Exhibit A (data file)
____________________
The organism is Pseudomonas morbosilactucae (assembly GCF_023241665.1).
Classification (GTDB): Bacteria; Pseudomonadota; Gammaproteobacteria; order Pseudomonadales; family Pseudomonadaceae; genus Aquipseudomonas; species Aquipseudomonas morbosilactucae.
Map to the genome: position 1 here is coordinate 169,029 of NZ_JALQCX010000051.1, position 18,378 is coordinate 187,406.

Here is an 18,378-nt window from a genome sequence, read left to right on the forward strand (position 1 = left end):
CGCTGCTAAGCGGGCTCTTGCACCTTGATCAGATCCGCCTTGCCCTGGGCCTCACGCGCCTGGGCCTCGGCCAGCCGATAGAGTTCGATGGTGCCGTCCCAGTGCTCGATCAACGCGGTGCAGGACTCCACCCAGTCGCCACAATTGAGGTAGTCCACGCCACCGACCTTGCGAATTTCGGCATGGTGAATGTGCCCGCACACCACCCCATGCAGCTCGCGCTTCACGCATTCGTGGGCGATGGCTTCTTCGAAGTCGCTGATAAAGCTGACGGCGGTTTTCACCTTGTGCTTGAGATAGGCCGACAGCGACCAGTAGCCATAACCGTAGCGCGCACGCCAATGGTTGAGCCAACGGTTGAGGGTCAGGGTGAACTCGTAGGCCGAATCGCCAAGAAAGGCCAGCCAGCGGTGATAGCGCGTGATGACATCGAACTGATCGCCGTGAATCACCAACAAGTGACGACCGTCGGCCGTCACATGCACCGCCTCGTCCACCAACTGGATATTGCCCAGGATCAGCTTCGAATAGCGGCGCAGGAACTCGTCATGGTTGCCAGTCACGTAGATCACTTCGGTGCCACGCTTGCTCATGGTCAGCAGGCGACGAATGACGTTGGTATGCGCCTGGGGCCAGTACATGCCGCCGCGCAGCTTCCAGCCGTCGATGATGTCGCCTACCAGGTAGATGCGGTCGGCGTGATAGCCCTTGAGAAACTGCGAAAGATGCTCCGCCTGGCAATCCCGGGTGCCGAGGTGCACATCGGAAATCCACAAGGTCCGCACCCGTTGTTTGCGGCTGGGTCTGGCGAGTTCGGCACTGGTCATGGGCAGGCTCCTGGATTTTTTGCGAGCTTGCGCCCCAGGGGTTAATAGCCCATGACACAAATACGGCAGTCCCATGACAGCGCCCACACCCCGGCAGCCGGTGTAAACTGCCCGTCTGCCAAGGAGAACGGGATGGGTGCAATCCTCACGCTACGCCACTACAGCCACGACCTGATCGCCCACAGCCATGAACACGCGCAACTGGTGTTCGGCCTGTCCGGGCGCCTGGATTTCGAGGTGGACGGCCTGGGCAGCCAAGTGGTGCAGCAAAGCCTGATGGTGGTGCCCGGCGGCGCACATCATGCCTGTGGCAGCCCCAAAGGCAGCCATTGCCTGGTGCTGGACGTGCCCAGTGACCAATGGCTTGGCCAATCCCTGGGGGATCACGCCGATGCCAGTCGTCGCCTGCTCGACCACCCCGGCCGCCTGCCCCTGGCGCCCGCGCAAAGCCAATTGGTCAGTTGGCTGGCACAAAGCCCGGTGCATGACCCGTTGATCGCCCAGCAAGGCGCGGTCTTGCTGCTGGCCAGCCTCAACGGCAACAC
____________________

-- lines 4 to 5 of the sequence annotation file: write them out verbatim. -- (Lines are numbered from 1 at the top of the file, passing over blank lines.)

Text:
Here is an 18,378-nt window from a genome sequence, read left to right on the forward strand (position 1 = left end):
CGCTGCTAAGCGGGCTCTTGCACCTTGATCAGATCCGCCTTGCCCTGGGCCTCACGCGCCTGGGCCTCGGCCAGCCGATAGAGTTCGATGGTGCCGTCCCAGTGCTCGATCAACGCGGTGCAGGACTCCACCCAGTCGCCACAATTGAGGTAGTCCACGCCACCGACCTTGCGAATTTCGGCATGGTGAATGTGCCCGCACACCACCCCATGCAGCTCGCGCTTCACGCATTCGTGGGCGATGGCTTCTTCGAAGTCGCTGATAAAGCTGACGGCGGTTTTCACCTTGTGCTTGAGATAGGCCGACAGCGACCAGTAGCCATAACCGTAGCGCGCACGCCAATGGTTGAGCCAACGGTTGAGGGTCAGGGTGAACTCGTAGGCCGAATCGCCAAGAAAGGCCAGCCAGCGGTGATAGCGCGTGATGACATCGAACTGATCGCCGTGAATCACCAACAAGTGACGACCGTCGGCCGTCACATGCACCGCCTCGTCCACCAACTGGATATTGCCCAGGATCAGCTTCGAATAGCGGCGCAGGAACTCGTCATGGTTGCCAGTCACGTAGATCACTTCGGTGCCACGCTTGCTCATGGTCAGCAGGCGACGAATGACGTTGGTATGCGCCTGGGGCCAGTACATGCCGCCGCGCAGCTTCCAGCCGTCGATGATGTCGCCTACCAGGTAGATGCGGTCGGCGTGATAGCCCTTGAGAAACTGCGAAAGATGCTCCGCCTGGCAATCCCGGGTGCCGAGGTGCACATCGGAAATCCACAAGGTCCGCACCCGTTGTTTGCGGCTGGGTCTGGCGAGTTCGGCACTGGTCATGGGCAGGCTCCTGGATTTTTTGCGAGCTTGCGCCCCAGGGGTTAATAGCCCATGACACAAATACGGCAGTCCCATGACAGCGCCCACACCCCGGCAGCCGGTGTAAACTGCCCGTCTGCCAAGGAGAACGGGATGGGTGCAATCCTCACGCTACGCCACTACAGCCACGACCTGATCGCCCACAGCCATGAACACGCGCAACTGGTGTTCGGCCTGTCCGGGCGCCTGGATTTCGAGGTGGACGGCCTGGGCAGCCAAGTGGTGCAGCAAAGCCTGATGGTGGTGCCCGGCGGCGCACATCATGCCTGTGGCAGCCCCAAAGGCAGCCATTGCCTGGTGCTGGACGTGCCCAGTGACCAATGGCTTGGCCAATCCCTGGGGGATCACGCCGATGCCAGTCGTCGCCTGCTCGACCACCCCGGCCGCCTGCCCCTGGCGCCCGCGCAAAGCCAATTGGTCAGTTGGCTGGCACAAAGCCCGGTGCATGACCCGTTGATCGCCCAGCAAGGCGCGGTCTTGCTGCTGGCCAGCCTCAACGGCAACAC